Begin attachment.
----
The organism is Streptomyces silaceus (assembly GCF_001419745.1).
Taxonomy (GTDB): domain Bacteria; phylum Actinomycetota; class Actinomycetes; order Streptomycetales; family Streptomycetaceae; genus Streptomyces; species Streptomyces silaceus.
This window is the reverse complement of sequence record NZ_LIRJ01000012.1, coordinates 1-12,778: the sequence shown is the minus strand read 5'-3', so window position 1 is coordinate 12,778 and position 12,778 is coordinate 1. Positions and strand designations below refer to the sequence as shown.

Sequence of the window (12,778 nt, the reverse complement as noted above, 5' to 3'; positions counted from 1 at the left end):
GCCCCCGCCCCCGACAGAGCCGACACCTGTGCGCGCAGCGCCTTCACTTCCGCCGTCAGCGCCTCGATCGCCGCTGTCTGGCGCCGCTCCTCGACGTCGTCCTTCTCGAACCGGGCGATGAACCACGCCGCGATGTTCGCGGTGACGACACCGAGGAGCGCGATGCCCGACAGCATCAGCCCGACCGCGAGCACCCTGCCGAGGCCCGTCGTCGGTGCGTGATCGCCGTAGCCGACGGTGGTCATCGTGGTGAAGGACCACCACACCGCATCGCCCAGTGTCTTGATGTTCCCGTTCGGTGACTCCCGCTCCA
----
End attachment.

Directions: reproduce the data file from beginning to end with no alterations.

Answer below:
The organism is Streptomyces silaceus (assembly GCF_001419745.1).
Taxonomy (GTDB): domain Bacteria; phylum Actinomycetota; class Actinomycetes; order Streptomycetales; family Streptomycetaceae; genus Streptomyces; species Streptomyces silaceus.
This window is the reverse complement of sequence record NZ_LIRJ01000012.1, coordinates 1-12,778: the sequence shown is the minus strand read 5'-3', so window position 1 is coordinate 12,778 and position 12,778 is coordinate 1. Positions and strand designations below refer to the sequence as shown.

Sequence of the window (12,778 nt, the reverse complement as noted above, 5' to 3'; positions counted from 1 at the left end):
GCCCCCGCCCCCGACAGAGCCGACACCTGTGCGCGCAGCGCCTTCACTTCCGCCGTCAGCGCCTCGATCGCCGCTGTCTGGCGCCGCTCCTCGACGTCGTCCTTCTCGAACCGGGCGATGAACCACGCCGCGATGTTCGCGGTGACGACACCGAGGAGCGCGATGCCCGACAGCATCAGCCCGACCGCGAGCACCCTGCCGAGGCCCGTCGTCGGTGCGTGATCGCCGTAGCCGACGGTGGTCATCGTGGTGAAGGACCACCACACCGCATCGCCCAGTGTCTTGATGTTCCCGTTCGGTGACTCCCGCTCCA